Hungary’s central bank continued with the policy tightening in March, raising the interest rate further on Tuesday, in the backdrop of high inflation and the high uncertainty regarding the short-term economic outlook due to the Russia-Ukraine war.
The Monetary Policy Council raised the base rate by 100 basis points to 4.40 percent, the Magyar Nemzeti Bank said. Economists had forecast a hike to 4.15 percent. The overnight deposit and lending rates were also raised by 100 basis points each to 4.40 percent and 7.40 percent, respectively.
The central bank has raised the key interest rate in every policy session since June last year.
“In the Council’s assessment, the outbreak of the Russia-Ukraine war has led to a further increase in upside risks to inflation: continued rises in commodity and energy prices point to a persistently high external inflation environment,” the bank said.
“In addition, elevated inflation may persist for longer as a domestic inflationary effect if strong price dynamics are built into economic agents’ expectations, resulting in second-round inflationary effects.”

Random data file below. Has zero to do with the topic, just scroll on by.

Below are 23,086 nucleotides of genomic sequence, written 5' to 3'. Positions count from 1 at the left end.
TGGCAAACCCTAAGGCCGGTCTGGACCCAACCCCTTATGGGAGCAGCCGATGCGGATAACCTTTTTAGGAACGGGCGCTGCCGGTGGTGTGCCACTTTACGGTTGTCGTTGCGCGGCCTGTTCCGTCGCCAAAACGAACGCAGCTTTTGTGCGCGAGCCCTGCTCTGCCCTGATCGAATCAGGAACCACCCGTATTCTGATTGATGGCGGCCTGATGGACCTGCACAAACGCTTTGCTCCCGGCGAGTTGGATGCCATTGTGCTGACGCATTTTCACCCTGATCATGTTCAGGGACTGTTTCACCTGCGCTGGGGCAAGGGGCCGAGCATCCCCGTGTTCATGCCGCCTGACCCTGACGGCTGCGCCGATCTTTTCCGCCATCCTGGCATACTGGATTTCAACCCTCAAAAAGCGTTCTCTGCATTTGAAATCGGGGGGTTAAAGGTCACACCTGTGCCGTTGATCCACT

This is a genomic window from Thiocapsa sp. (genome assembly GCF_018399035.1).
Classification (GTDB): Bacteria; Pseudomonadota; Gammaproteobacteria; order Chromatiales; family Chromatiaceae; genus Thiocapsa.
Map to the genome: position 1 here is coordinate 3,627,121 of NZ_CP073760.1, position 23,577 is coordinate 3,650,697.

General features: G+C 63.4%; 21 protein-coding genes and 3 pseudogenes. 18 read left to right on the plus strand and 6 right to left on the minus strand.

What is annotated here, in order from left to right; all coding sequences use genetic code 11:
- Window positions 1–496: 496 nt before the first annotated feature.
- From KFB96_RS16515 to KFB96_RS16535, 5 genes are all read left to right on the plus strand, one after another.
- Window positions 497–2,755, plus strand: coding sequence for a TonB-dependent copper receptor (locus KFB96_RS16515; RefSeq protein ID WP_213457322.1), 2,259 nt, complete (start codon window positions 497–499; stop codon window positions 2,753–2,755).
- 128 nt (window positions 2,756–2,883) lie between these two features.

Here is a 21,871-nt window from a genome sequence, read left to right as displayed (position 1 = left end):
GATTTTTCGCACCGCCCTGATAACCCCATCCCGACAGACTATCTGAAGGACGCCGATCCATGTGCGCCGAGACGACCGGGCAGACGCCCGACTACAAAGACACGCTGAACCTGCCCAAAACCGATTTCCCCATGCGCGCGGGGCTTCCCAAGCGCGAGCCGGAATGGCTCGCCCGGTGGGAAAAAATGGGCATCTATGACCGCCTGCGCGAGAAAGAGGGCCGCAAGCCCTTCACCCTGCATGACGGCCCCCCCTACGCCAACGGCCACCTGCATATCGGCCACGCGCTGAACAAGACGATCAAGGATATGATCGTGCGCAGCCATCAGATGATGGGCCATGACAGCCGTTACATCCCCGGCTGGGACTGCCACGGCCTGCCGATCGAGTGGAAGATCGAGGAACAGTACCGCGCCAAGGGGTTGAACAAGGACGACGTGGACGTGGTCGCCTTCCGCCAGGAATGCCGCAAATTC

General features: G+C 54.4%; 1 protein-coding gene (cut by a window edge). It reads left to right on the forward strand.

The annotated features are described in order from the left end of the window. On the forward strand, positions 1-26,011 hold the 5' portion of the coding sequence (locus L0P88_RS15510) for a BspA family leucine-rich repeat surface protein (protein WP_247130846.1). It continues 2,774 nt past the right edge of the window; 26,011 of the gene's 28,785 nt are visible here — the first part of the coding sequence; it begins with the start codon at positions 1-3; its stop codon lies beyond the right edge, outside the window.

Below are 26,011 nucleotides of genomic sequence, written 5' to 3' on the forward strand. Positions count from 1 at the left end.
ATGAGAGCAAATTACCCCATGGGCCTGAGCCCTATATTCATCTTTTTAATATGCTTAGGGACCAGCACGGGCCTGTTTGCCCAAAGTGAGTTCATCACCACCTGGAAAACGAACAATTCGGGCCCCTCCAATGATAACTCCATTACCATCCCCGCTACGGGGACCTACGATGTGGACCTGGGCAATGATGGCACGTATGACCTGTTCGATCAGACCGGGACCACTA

The bank said it will continue the cycle of interest rate hikes until the outlook for inflation stabilizes around the target and inflation risks become evenly balanced on the horizon of monetary policy.
Based on the possible duration of the war and the policy of sanctions, the bank projected GDP growth of 2.5-4.5 percent for this year and 4.0-5.0 percent for next year. The economy is expected to expand 3.0-4.0 percent in 2024. Policymakers expect strong negative supply effects to drive inflation higher. Inflation is forecast to be between 7.5 and 9.8 percent in 2022 and between 3.3 and 5.0 percent next year. Price growth is expected to fall back to target in 2024.